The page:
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Europe Data Protection Digest | Notes from the IAPP Europe, 4 Aug. 2023 Related reading: Garante alleges OpenAI's ChatGPT violated GDPR

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Fáilte o Bhaile Átha Cliath — Greetings from Dublin!

Since before May 2018, there has been much discussion about Article 82 of the EU General Data Protection Regulation which grants individuals the right to seek compensation for "material or non-material damage" arising from an infringement of the GDPR. One issue discussed has been what is the level of nonmaterial damage that must be established to bring a claim under Article 82?

This issue led to cases being referred to the Court of Justice of the European Union. In the Österreichische Post Case, the CJEU confirmed the right to compensation under Article 82 requires an infringement of the GDPR, damage suffered by an individual and a causal link between the damage and the infringement.

However, there is no minimum threshold of damage required for an individual to be awarded compensation. It is up to each national court to determine the extent of compensation on a case-by-case basis.

In Ireland, the first written judgment on this issue was delivered on 27 July. The case, Kaminski v Ballymaguire Foods Ltd ([2003]IECC 5), involved the use of closed-circuit television footage by the defendant who was the plaintiff's employer. The plaintiff featured in CCTV footage, which was used to provide training to managers in a meeting on poor work practices. The plaintiff was not aware his image was used until after the training had occurred and he was not at the training session. The plaintiff claimed nonmaterial damage including embarrassment and sleep loss.

The circuit court held there was a lack of clarity and transparency in the defendant's data protection policies. It also held there was no legal basis for the processing of this data and the defendant had not established a legitimate interest for using the footage in this manner. The court noted that where legitimate interest is relied upon as a legal basis, an assessment must be carried out. The Plaintiff was awarded 2,000 euros in damages, and his legal costs.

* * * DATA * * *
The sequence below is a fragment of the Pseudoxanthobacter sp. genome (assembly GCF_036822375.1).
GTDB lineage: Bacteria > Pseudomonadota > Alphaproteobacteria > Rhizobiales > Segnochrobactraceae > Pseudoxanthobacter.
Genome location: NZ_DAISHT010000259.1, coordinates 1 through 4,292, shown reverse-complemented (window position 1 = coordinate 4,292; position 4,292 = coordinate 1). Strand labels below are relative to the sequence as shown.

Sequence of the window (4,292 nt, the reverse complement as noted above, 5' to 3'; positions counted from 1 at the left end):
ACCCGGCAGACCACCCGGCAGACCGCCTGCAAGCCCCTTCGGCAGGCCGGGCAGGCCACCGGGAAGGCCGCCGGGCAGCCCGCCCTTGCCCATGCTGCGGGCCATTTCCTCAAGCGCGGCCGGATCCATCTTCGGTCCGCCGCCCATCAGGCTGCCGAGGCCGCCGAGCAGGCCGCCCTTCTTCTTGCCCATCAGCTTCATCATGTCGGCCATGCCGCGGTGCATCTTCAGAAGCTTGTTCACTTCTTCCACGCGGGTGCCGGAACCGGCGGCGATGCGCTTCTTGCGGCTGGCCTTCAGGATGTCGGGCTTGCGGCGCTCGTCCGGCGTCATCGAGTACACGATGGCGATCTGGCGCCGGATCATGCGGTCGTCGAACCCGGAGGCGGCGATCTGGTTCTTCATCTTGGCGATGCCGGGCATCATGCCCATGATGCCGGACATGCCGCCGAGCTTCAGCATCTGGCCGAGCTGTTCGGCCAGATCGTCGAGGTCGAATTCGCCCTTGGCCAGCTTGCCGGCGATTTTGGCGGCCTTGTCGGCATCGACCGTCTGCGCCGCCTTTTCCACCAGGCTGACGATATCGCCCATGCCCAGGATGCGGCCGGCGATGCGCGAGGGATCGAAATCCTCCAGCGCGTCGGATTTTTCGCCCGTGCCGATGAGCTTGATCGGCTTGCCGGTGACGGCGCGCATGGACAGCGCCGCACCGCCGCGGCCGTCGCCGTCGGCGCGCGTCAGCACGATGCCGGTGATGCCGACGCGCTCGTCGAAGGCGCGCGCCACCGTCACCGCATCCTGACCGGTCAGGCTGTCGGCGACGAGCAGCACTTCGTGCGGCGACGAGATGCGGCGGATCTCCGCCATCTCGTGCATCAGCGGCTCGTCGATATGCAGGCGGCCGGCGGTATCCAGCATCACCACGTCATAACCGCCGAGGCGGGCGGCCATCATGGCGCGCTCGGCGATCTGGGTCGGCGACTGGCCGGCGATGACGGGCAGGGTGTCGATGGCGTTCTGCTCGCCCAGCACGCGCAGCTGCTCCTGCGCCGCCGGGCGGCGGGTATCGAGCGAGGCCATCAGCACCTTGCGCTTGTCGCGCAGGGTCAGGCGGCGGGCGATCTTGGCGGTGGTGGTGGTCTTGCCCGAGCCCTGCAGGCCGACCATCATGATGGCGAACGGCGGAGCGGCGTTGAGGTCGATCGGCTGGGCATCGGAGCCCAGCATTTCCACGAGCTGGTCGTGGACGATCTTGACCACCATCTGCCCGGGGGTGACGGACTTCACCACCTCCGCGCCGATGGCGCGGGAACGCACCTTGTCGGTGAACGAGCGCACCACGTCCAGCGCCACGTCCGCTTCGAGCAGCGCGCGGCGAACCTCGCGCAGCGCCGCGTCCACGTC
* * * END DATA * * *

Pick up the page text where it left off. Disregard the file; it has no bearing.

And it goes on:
The level of damages awarded in this case may set a benchmark for future Article 82 cases in Ireland.

Interestingly, earlier this week, Ireland's government commenced the Courts and Civil Law (Miscellaneous Provisions) Act 2023 which took effect from 31 July.

Section 77 of that act grants the district court jurisdiction to hear data protection claims where previously only the superior court had jurisdiction. Given the relatively low benchmark for damages set by the Kaminski case, it is likely that most data protection compensation litigation of this nature will be heard in the district court. This will have a significant impact on the level of legal costs awarded to plaintiffs, as the District Court has rules which limit the amount of legal costs.

In summary, the amount of damages awarded in similar nonmaterial loss cases in Ireland is likely to be "modest" with a knock on effect on costs orders. Whether this will result in a decrease in nonmaterial loss claims remains to be seen.


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